Triathlon Training Scares Me

Hilary thinking about swmming in the cold

I know this may sound nuts, but every night I look at my training plan for the next day, print it out, and try to go to bed. I try to focus my thoughts on other stresses in my life – work, family, etc. Having triathlon training as a stressor is not going to happen (although I try not to let it happen).

Love/Hate Relationship

I have a love/hate relationship with triathlon training. On one hand, it is my favorite time of day when all the stress that I built up over the past day can be released with a kick-ass pool workout, open water swim, interval cycling, and/or running.

On the other hand, (here’s the hate part) it scares me. I look at these workouts and think to myself – Can I do this? How many hours can I sustain a workout? Will I be able to run after that intense bike?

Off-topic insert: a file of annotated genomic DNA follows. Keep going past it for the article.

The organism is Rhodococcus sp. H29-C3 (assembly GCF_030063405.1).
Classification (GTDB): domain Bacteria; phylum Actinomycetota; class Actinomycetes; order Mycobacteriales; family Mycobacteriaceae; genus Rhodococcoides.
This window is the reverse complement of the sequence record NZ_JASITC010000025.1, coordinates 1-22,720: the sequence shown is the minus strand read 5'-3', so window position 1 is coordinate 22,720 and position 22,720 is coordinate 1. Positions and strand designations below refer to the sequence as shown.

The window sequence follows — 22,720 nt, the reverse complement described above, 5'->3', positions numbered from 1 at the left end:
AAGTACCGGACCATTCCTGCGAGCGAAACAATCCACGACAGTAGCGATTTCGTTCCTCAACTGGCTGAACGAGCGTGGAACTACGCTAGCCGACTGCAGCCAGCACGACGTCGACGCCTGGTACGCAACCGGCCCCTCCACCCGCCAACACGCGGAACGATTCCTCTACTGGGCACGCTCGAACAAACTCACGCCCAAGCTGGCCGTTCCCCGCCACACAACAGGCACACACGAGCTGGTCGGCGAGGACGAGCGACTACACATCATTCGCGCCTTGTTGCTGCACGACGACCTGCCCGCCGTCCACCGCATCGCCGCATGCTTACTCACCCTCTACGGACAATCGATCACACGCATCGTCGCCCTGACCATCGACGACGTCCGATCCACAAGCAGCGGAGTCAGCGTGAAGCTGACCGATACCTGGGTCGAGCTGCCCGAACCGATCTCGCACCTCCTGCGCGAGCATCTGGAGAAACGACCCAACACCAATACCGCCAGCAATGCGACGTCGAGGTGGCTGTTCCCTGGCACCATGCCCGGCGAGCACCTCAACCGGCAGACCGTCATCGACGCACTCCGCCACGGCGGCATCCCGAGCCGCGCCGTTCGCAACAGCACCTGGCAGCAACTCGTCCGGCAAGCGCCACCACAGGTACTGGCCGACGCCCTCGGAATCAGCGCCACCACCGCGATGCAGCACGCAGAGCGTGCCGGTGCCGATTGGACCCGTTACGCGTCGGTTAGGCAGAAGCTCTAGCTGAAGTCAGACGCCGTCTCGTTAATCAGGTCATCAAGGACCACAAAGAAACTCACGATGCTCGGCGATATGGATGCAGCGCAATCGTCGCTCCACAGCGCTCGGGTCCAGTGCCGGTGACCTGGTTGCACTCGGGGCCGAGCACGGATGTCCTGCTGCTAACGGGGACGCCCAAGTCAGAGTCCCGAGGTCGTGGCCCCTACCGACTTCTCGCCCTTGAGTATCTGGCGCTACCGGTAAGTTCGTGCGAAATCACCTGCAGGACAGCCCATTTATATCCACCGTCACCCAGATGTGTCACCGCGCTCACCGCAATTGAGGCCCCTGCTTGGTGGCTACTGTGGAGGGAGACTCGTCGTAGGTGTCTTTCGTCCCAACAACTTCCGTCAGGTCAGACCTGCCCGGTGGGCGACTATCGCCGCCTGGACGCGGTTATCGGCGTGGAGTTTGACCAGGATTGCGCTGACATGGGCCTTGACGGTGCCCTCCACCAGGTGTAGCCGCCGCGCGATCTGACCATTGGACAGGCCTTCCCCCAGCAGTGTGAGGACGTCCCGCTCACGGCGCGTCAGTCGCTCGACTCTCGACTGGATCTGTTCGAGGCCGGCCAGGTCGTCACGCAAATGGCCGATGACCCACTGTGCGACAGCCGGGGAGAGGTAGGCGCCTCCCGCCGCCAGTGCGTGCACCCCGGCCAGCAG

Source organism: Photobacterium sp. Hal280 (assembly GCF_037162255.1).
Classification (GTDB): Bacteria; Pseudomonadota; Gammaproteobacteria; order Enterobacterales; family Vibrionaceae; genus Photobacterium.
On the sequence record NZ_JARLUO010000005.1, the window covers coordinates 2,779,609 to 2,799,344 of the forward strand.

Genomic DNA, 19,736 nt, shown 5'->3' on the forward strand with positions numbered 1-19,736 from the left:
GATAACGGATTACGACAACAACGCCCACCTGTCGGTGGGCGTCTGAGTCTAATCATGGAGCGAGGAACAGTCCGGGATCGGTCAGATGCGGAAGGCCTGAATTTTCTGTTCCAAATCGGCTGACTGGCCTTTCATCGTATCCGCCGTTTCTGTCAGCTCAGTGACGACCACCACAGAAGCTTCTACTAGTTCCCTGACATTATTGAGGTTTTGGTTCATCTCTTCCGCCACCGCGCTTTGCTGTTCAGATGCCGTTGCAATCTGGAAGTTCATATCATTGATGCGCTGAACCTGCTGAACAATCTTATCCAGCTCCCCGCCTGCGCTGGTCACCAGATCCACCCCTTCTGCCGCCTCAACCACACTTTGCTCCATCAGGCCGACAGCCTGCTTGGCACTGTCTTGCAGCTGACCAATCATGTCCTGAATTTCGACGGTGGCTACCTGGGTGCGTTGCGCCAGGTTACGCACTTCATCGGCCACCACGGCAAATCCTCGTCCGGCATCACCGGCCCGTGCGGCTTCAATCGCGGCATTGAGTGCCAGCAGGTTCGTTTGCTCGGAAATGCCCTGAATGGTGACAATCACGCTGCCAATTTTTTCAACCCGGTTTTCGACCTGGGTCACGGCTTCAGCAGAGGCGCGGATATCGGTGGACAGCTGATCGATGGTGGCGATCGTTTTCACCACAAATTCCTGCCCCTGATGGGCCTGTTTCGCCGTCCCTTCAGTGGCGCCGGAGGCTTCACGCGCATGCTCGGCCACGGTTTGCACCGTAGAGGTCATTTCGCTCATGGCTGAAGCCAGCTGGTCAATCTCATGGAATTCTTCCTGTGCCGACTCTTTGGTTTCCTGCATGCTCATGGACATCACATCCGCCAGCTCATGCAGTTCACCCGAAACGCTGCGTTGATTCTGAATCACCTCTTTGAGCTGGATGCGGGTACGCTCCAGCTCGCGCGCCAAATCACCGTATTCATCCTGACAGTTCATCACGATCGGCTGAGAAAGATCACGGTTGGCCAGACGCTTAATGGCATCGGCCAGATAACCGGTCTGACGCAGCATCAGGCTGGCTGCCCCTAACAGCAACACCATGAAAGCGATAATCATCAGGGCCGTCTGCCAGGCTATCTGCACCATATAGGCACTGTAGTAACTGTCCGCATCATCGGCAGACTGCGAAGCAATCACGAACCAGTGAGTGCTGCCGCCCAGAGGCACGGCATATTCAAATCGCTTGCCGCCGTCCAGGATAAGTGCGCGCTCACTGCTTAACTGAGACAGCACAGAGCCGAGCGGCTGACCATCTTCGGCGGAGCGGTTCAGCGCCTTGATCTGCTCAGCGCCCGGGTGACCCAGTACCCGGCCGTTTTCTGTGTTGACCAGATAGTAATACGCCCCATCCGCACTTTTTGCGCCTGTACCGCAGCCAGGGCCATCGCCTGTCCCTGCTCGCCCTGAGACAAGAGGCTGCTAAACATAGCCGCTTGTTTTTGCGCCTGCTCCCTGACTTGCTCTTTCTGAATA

Pool Example

The other day, my coach gave me a 3 x 500 descend. Now, for those of you like me who took music lessons for most of your childhood, descending or decrescendo in music means to start out loud and get softer. But, in this case, it means starting out slow and building from there.

My coach has been giving me lots of these types of descends. I’ve done 200s, 400s, and today was 500s. It’s a killer workout and you really need to dig deep. Thankfully, my waterproof headphones help, especially if I’m listening to the B52s, the Ramones, or Arcade Fire.

After a good warm-up and lots of drills, I do these descends. I go out easy, very easy so that I can beat my times with every interval. For the last one, I just really kick it up a notch and go for it.

Why does triathlon training scare me?

You would think after seven years, I would not even think about the training and just do it. But I think the reason why it scares me is that it also excites me. Not knowing if I can do something and then completing something is a great feeling. It’s a feeling of accomplishment. And, you know what they say, “if it doesn’t scare you, it won’t change you.”

And we all need to grow and change, don’t we?